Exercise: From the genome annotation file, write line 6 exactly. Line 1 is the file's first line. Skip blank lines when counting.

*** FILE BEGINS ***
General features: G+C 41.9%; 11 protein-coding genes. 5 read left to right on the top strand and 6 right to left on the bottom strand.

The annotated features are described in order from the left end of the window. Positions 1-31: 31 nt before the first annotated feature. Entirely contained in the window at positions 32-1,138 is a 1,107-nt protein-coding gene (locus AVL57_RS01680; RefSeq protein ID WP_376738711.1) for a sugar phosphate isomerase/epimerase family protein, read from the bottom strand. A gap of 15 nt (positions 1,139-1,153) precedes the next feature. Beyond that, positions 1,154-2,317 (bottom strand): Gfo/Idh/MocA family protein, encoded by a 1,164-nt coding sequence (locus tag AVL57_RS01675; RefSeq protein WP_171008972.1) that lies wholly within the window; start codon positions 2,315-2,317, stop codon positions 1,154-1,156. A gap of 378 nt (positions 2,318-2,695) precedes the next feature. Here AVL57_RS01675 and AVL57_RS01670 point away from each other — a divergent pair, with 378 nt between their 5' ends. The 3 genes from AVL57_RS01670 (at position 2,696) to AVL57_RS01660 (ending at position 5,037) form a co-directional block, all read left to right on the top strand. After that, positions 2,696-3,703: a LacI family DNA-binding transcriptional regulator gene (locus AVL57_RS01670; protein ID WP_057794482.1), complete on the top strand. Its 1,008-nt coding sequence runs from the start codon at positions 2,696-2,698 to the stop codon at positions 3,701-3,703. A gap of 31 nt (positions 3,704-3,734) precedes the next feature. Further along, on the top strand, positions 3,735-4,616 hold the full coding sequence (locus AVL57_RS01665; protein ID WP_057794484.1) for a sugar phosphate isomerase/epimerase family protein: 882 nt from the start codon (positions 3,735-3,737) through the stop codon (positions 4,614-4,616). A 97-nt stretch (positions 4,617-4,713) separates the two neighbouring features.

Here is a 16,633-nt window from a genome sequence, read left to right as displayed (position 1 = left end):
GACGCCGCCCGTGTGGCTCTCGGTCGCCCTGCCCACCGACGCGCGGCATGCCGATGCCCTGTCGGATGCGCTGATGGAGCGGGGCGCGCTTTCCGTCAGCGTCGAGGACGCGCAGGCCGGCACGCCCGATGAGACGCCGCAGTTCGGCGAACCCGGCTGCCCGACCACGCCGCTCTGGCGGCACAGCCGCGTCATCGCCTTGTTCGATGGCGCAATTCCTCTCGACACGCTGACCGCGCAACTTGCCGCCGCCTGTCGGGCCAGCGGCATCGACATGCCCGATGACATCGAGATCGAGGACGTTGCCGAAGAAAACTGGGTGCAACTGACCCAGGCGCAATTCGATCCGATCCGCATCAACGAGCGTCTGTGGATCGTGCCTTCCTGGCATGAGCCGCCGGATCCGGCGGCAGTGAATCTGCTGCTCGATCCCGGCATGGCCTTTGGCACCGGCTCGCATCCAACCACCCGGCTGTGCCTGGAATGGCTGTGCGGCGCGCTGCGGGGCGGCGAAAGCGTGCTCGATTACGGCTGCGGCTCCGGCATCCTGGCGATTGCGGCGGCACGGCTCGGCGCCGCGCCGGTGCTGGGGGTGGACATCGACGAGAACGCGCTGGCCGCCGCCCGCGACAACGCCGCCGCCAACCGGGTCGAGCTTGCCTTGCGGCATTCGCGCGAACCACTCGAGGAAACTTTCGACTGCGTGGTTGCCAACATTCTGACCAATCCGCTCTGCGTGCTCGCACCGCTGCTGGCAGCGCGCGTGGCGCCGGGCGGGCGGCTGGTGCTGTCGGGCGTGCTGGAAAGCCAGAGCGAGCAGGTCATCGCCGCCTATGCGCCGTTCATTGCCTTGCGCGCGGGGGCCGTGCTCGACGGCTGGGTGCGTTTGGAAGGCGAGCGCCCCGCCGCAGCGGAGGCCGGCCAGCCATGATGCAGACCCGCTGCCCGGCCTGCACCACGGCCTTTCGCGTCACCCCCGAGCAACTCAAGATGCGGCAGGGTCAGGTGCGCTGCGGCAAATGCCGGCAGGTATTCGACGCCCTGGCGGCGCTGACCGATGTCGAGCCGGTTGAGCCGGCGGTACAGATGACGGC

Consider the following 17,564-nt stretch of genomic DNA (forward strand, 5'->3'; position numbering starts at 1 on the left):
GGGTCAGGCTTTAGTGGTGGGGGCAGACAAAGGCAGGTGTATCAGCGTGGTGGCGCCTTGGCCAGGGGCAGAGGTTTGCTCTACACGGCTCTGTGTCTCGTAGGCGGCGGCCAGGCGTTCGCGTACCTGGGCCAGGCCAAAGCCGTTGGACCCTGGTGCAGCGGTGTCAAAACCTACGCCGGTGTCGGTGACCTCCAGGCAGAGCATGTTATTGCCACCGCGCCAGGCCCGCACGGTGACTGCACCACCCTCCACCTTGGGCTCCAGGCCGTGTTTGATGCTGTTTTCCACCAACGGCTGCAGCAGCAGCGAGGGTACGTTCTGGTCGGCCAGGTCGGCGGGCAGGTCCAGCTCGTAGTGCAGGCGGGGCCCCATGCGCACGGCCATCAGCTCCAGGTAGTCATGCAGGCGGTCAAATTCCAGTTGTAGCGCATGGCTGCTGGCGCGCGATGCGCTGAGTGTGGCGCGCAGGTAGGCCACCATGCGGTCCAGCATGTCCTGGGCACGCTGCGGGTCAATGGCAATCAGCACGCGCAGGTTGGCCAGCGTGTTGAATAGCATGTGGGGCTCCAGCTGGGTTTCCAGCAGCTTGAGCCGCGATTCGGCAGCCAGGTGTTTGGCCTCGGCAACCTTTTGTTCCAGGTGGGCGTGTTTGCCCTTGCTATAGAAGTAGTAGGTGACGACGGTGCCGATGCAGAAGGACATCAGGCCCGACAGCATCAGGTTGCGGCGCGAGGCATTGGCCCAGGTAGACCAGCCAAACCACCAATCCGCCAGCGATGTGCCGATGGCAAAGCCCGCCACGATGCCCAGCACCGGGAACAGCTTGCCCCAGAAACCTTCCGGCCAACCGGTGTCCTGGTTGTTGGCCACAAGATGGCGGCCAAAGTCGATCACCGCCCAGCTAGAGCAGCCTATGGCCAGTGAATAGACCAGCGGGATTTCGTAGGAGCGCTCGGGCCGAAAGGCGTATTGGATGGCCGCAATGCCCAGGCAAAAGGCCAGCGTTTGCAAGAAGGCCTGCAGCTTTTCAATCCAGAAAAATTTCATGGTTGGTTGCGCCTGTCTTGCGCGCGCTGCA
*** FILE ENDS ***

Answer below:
GGGTCAGGCTTTAGTGGTGGGGGCAGACAAAGGCAGGTGTATCAGCGTGGTGGCGCCTTGGCCAGGGGCAGAGGTTTGCTCTACACGGCTCTGTGTCTCGTAGGCGGCGGCCAGGCGTTCGCGTACCTGGGCCAGGCCAAAGCCGTTGGACCCTGGTGCAGCGGTGTCAAAACCTACGCCGGTGTCGGTGACCTCCAGGCAGAGCATGTTATTGCCACCGCGCCAGGCCCGCACGGTGACTGCACCACCCTCCACCTTGGGCTCCAGGCCGTGTTTGATGCTGTTTTCCACCAACGGCTGCAGCAGCAGCGAGGGTACGTTCTGGTCGGCCAGGTCGGCGGGCAGGTCCAGCTCGTAGTGCAGGCGGGGCCCCATGCGCACGGCCATCAGCTCCAGGTAGTCATGCAGGCGGTCAAATTCCAGTTGTAGCGCATGGCTGCTGGCGCGCGATGCGCTGAGTGTGGCGCGCAGGTAGGCCACCATGCGGTCCAGCATGTCCTGGGCACGCTGCGGGTCAATGGCAATCAGCACGCGCAGGTTGGCCAGCGTGTTGAATAGCATGTGGGGCTCCAGCTGGGTTTCCAGCAGCTTGAGCCGCGATTCGGCAGCCAGGTGTTTGGCCTCGGCAACCTTTTGTTCCAGGTGGGCGTGTTTGCCCTTGCTATAGAAGTAGTAGGTGACGACGGTGCCGATGCAGAAGGACATCAGGCCCGACAGCATCAGGTTGCGGCGCGAGGCATTGGCCCAGGTAGACCAGCCAAACCACCAATCCGCCAGCGATGTGCCGATGGCAAAGCCCGCCACGATGCCCAGCACCGGGAACAGCTTGCCCCAGAAACCTTCCGGCCAACCGGTGTCCTGGTTGTTGGCCACAAGATGGCGGCCAAAGTCGATCACCGCCCAGCTAGAGCAGCCTATGGCCAGTGAATAGACCAGCGGGATTTCGTAGGAGCGCTCGGGCCGAAAGGCGTATTGGATGGCCGCAATGCCCAGGCAAAAGGCCAGCGTTTGCAAGAAGGCCTGCAGCTTTTCAATCCAGAAAAATTTCATGGTTGGTTGCGCCTGTCTTGCGCGCGCTGCA